Slowly, the empennage (tail and elevators combined) began to come into alignment with the wings. As Shorty kept grunting and pulling on the pole things got better, the wrinkles came out of the skin and the tail was vertical to the wings. “You’re there!” I shouted, and then he gave the pole one more mighty yank.

I couldn’t believe it. Everything was lined up like it should be.

”You did it!” I shouted, and taking the flashlight I crawled into the rear of the fuselage and inspected the welded joints—every one of them. Not one was broken. I really couldn’t believe it, but it appeared the Cub was airworthy again. Then I looked at the broken wing-tip.

Shorty saw me looking at the wing tip, took a hacksaw off the front seat of the pickup, got up on a ladder, sawed off the wingtip at the wing rib. Then took a feed sack he’d brought with him and with the rolls of tape he’d also brought along, made a giant band-aid for the damaged wing.

After much hand-shaking and hugging to all who helped during the operation, I took off for Bend — first leveling off about three feet above the runway and shaking the Cub as violently as I could. I even bounced the wheels on the runway. Everything stayed where it belonged, so I headed north.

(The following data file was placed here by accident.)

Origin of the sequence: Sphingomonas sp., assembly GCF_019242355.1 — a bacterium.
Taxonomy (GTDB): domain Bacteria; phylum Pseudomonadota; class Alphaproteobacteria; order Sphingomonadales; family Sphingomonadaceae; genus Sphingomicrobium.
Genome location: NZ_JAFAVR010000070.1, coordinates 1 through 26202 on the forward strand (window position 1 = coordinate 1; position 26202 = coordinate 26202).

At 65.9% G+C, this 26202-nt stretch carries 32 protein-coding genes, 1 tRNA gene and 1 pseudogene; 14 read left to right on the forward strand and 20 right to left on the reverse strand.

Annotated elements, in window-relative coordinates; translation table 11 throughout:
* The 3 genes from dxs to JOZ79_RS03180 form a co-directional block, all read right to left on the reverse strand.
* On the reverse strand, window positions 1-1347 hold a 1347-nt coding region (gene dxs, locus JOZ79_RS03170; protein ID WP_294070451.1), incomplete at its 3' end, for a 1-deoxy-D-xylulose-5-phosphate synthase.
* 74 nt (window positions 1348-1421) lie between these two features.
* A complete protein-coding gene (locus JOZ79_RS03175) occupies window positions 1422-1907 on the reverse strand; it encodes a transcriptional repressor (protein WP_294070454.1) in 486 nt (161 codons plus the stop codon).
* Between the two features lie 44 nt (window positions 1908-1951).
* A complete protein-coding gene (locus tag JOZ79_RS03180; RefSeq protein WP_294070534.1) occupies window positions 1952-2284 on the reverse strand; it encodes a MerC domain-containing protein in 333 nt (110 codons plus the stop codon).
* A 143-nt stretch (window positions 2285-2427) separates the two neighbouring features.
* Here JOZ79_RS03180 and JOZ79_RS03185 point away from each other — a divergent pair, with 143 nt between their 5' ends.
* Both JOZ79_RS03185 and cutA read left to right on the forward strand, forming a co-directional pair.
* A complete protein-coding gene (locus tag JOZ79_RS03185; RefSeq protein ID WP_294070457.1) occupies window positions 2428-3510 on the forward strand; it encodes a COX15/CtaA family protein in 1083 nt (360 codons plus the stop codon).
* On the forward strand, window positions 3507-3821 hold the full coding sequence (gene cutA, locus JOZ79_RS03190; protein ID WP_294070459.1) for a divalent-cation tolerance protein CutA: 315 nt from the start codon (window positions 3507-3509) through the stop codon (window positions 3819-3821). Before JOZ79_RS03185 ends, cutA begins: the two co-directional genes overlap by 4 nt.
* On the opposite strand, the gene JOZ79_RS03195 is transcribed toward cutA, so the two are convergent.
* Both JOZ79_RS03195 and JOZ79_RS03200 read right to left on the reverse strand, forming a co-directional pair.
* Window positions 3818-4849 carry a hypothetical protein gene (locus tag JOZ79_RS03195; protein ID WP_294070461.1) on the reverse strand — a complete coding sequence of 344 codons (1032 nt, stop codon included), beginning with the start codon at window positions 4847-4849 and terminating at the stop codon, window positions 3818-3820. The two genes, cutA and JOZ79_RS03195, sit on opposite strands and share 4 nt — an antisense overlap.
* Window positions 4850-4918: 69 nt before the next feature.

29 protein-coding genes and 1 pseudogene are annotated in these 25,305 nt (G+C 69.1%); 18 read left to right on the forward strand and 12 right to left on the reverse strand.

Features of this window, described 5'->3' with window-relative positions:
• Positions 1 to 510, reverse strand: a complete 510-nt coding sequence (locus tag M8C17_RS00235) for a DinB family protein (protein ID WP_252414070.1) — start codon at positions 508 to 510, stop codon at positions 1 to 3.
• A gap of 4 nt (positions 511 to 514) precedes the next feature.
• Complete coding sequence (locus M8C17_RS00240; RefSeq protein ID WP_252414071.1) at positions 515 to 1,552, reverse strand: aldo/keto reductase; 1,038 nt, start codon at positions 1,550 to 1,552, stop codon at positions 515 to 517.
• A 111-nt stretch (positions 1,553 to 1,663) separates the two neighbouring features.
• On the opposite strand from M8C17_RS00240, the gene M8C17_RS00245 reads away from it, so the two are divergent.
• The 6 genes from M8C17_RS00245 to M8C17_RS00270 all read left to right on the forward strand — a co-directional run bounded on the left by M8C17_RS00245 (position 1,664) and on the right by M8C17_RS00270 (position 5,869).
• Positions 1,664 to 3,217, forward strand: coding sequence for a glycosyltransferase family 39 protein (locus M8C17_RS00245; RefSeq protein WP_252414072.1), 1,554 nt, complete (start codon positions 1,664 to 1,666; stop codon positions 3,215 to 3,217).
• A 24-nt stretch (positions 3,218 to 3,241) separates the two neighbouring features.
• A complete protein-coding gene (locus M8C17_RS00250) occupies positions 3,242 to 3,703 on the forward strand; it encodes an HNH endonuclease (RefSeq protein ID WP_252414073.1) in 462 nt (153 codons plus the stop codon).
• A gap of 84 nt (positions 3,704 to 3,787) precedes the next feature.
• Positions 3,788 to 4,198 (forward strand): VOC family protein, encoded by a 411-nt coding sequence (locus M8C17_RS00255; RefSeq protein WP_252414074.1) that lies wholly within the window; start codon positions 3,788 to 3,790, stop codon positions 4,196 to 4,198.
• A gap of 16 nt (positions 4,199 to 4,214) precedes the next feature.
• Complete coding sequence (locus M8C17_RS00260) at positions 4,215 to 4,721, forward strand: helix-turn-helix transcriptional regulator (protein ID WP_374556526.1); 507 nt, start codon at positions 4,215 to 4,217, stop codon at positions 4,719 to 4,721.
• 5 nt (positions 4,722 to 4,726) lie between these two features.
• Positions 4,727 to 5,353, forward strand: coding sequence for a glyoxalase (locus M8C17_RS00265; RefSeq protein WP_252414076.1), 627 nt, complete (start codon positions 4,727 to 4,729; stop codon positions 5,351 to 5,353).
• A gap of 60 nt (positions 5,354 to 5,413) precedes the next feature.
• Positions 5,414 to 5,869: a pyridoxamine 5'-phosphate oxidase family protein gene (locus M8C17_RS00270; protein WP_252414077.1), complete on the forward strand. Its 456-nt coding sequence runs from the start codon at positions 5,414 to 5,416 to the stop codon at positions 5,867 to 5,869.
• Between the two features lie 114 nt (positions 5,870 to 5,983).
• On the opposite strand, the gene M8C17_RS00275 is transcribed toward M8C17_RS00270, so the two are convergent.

When I landed at Bend, I pulled up to the gas pumps to fill the tanks and a big guy I’d never seen before was leaning against a beautiful red Stinson Voyager, smiling. “I know who you are” he said; “you’re Jim Anderson.” And walked over to inspect the bandaged wing-tip.

“I don’t know you,” I replied, “so how can you know me?”

“Elementary,” he said, walking over and offering his hand, “I’m Dean Johnson.” As we shook he continued, “I know you’re Jim Anderson by the condition of your Cub.” I started to say something but he held up his hand and went on. “Look, it’s obvious. You got one of the eagles you’re always pestering very unset; it tried to tear your wing off, and smeared you-know-what all over your fuselage.”

We were good pals, and had many soaring adventures together, and someday, you’ll have to ask me about his book, “What I Know About Fly Fishing On The Rogue River.” You won’t find it in the library…